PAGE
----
United States District Court, D. Minnesota
E. Allyn, on behalf of Plaintiff-Respondent.
Lee Caldwell, Pro Se
MEMORANDUM OPINION AND ORDER
RICHARD NELSON, District Judge
matter is before the undersigned United States District Judge
on Defendant- Petitioner Paige Lee Caldwell's pro se
motion under 28 U.S.C. § 2255 to Vacate, Set Aside, or
Correct Sentence by a Person in Federal Custody. [Doc. No.
73] The Government opposes Defendant-Petitioner's motion.
(Govt.'s Opp'n Mem. [Doc. No. 78].) Based on a review
of the file, record and proceedings therein, and for the
reasons set forth below, the Court denies the motion.
August 18, 2014, Defendant-Petitioner was charged in a
two-count indictment with one other defendant on drug
conspiracy-related charges. (Indictment [Doc. No. 1].)
Following a change of plea on February 18, 2015, on August
26, 2015, Defendant- Petitioner was sentenced to 36 months of
imprisonment followed by three years of supervised release on
a single count of conspiracy to distribute and possess with
intent to distribute Oxycodone. (Sentencing J. [Doc. No.
did not file a direct appeal to the Eighth Circuit Court of
Appeals, and her conviction became final on September 9,
2015. On September 16, 2016, Defendant-Petitioner filed a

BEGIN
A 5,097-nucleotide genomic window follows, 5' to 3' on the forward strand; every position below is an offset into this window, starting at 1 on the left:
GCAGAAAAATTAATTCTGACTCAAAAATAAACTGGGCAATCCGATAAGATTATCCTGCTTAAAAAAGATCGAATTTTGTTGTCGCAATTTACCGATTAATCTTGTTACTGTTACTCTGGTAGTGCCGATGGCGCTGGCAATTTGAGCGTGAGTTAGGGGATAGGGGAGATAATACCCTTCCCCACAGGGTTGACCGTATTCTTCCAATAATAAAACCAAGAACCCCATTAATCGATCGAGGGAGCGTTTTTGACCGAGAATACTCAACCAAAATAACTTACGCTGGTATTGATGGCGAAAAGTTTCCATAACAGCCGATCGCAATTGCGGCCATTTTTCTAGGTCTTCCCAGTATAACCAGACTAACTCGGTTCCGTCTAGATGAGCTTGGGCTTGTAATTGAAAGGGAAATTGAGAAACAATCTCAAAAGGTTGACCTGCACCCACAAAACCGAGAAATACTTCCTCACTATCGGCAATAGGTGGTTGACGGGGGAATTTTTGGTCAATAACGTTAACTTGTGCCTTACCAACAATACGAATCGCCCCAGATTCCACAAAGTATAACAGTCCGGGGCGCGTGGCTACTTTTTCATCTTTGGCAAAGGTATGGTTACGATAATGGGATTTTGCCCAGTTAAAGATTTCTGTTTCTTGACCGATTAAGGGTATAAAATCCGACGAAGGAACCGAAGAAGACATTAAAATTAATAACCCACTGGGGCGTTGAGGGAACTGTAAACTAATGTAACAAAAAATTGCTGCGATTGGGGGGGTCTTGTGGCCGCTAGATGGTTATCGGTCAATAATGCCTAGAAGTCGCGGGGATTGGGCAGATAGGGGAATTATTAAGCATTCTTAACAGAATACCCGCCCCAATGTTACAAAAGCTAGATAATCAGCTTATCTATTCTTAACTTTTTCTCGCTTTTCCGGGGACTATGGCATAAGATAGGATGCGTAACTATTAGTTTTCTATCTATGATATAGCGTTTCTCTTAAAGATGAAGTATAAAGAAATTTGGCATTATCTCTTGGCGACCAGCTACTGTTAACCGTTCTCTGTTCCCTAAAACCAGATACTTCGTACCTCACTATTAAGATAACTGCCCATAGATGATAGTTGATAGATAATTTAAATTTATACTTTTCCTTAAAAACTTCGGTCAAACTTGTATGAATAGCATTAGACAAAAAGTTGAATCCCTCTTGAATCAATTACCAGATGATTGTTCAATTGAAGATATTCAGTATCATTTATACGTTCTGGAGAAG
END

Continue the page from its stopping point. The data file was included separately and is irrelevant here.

motion under 28 U.S.C. § 2255 to set aside, vacate, or
correct her sentence. (Pro Se Mot. to Correct under
28 U.S.C. § 2255.)
28 U.S.C. § 2255(a),
A prisoner in custody under sentence of a court established
by Act of Congress claiming the right to be released upon the
ground that the sentence was imposed in violation of the
Constitution or laws of the United States, or that the court
was without jurisdiction to impose such sentence, or that the
sentence was in excess of the maximum authorized by law, or
is otherwise subject to collateral attack, may move the court
which imposed the sentence to vacate, set aside or correct
2255 generally affords relief, it is only available in
Eighth Circuit has held that:
[r]elief under 28 U.S.C. § 2255 is reserved for
transgressions of constitutional rights and for a narrow
range of injuries that could not have been raised on direct
appeal and, if uncorrected, would result in a complete
miscarriage of justice. A movant may not raise constitutional
issues for the first time on collateral review without
establishing both cause for the procedural default and actual
prejudice resulting from the error.
United States v. Apfel, 97 F.3d 1074, 1076 (8th
Cir.1996) (citation omitted). Petitioner bears the burden of
proof as to each ground for relief. Kress v. United